Like everyone else, I’ve spent the best part of Tuesday seeing if I could get an invite to Google+ latest social service. I e-mailed a few contacts at Google, with not much luck, but I’ve slowly come to the realization that I don’t actually want one.
Cast your mind back to the heady days of June 2009, when Google first announced its ill-fated Wave project. Somehow, I’m still not entirely sure how, I managed to snag an invite relatively early on. “Brilliant,” I thought, “my communications will be revolutionized!” Then I logged on, and found no-one on there except an acquaintance that I really had no interest in talking to.
That’s the problem with limiting access to social services. They rely on the “network effect” — where the nodes of the network get more powerful as the number of nodes increases. In plain English, that means that a social site becomes increasingly useful as more of your friends join up to it.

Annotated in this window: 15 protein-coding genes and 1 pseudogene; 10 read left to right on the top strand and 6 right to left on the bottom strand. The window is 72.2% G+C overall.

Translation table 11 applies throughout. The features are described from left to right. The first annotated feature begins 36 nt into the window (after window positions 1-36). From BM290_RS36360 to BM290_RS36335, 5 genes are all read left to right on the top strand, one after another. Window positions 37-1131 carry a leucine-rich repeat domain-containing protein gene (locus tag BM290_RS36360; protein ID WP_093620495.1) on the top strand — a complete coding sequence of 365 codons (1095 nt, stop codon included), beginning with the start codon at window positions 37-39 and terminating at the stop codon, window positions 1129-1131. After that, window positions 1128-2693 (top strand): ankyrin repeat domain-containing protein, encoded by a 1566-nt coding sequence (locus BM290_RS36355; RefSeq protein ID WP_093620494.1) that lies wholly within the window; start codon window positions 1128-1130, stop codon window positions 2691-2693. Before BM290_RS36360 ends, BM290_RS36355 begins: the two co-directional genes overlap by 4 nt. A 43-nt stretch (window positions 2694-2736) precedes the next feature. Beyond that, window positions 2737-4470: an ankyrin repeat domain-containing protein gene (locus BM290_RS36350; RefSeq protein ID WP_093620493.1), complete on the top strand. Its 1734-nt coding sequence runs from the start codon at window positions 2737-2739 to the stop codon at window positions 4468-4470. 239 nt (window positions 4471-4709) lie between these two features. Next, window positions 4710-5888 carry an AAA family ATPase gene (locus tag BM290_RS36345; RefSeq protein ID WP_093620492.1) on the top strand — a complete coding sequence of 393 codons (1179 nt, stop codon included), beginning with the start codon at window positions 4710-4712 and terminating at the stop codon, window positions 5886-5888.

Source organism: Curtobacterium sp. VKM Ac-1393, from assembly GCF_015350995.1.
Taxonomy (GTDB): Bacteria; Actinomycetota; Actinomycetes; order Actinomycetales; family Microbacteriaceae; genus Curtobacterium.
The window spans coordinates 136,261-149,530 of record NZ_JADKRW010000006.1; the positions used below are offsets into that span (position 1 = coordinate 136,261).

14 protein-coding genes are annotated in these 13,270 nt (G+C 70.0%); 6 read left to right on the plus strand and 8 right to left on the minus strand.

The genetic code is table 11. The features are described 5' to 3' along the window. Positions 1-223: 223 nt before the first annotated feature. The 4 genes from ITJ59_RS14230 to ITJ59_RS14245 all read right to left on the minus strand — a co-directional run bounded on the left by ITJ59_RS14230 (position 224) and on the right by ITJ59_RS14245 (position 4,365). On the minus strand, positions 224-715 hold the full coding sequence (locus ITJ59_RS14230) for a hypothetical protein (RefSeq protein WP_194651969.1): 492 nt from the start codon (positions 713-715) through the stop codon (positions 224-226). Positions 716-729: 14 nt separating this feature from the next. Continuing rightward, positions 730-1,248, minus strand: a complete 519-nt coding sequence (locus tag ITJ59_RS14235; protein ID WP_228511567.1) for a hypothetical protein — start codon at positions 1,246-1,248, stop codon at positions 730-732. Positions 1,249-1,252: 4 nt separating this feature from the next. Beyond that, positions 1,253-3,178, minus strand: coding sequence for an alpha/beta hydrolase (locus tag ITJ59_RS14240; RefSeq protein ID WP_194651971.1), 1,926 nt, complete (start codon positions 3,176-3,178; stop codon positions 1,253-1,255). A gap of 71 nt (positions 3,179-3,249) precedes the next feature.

By limiting the number of people who can join Google+, Google is hugely limiting what kind of experience those people will have. Early adopters have plenty of influence on mainstream opinion and love to boast, so if they log into a barren wasteland then you can bet they’ll be telling their friends that “yeah, I’m on Google+, but it’s not that great”.
I can’t entirely figure out why Google’s opted for such a limited release. Surely one of the largest tech companies in the world can’t be short of server capacity? (disclaimer: I am not a network engineer). If it’s just for testing and early feedback, and it’s not ready yet, then why the all-singing, all-dancing assault of videos explaining what it does?
I’d have thought Google would have learnt the lessons of the Wave fiasco. That doesn’t appear to have been the case. Google+ might the best social service that the world has ever seen, but until it’s widely accessible, it’ll be terrible.